October 2015 Archives

To combat teaching shortages and advance the teaching profession will require effort across multiple levels of government, William Hayes and Sharif El-Mekki writes.

Changes to the teaching-induction system will ultimately lead to educators staying in the profession longer, Alicia Johal writes.

It is shameful that in one of the wealthiest nations in the world, teachers have to shoulder so great a financial burden. However, there are solutions, Nikhil Laud writes.

Teacher shortages are merely symptoms of the same problems that drive inequity in our society in general, Xian Franzinger Barrett says.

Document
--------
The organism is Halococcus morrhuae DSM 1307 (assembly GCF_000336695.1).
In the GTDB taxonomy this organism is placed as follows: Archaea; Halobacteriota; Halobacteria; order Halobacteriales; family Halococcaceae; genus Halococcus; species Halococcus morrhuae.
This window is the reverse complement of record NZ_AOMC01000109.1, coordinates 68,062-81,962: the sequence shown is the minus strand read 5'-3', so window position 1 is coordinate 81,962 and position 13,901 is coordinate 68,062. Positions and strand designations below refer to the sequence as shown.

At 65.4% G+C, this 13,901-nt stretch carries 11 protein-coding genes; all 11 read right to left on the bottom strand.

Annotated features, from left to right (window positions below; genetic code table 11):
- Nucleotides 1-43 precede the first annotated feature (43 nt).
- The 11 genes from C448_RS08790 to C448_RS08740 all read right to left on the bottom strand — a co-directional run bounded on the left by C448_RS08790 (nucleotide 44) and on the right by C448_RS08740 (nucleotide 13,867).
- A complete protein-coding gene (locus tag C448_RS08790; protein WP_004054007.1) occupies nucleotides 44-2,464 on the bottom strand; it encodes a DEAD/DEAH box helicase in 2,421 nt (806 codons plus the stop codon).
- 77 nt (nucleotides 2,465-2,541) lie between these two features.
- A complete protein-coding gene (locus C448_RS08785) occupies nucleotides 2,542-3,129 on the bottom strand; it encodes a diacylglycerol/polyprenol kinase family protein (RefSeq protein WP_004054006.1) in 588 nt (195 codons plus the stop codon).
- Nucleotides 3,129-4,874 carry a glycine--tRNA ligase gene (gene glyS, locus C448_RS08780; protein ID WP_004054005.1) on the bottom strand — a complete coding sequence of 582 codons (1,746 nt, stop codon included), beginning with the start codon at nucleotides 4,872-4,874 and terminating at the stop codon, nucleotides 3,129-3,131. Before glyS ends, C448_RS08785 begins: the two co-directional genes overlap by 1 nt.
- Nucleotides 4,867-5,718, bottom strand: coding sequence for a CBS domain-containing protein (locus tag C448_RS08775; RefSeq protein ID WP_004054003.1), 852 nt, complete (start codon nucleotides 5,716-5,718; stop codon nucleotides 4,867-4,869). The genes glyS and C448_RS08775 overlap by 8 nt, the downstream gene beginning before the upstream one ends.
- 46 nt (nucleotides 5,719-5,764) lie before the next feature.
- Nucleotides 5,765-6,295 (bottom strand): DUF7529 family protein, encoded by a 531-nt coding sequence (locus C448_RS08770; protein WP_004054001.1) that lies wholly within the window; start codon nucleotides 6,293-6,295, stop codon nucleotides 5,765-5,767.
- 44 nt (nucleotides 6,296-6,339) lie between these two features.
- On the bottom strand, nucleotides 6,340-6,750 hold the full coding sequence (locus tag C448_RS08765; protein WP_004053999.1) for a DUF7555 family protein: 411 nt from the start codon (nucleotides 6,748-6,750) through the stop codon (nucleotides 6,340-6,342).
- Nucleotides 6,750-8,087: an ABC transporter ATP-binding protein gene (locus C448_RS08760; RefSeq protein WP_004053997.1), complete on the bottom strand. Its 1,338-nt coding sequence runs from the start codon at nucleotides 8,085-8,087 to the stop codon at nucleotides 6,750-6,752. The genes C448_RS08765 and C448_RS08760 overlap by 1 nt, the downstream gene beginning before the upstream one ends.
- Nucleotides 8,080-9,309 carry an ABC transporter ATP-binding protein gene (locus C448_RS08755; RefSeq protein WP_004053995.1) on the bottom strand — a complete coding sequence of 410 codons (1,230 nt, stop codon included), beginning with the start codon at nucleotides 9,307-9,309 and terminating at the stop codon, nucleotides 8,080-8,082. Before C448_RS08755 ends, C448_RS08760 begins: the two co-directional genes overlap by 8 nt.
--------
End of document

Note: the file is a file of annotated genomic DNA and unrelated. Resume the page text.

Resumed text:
If states and districts can create schools in which teachers see autonomy, mastery, and purpose clearly in their profession, they will go a long way toward solving teacher-shortage problems, Katrina Boone writes.

Project Partner

Looking to learn and lead? Join the CTQ Collaboratory, a virtual community where forward-thinking teachers are connecting, learning, and innovating.

Teaching Ahead is inspired by the vision of teaching and learning set out in Teaching 2030, co-authored by 12 teachers and Barnett Berry. Join @teachingquality for a #CTQchat every 3rd Thursday, 8:30-9:30 p.m. ET.

Recent Comments


Most Viewed On Teacher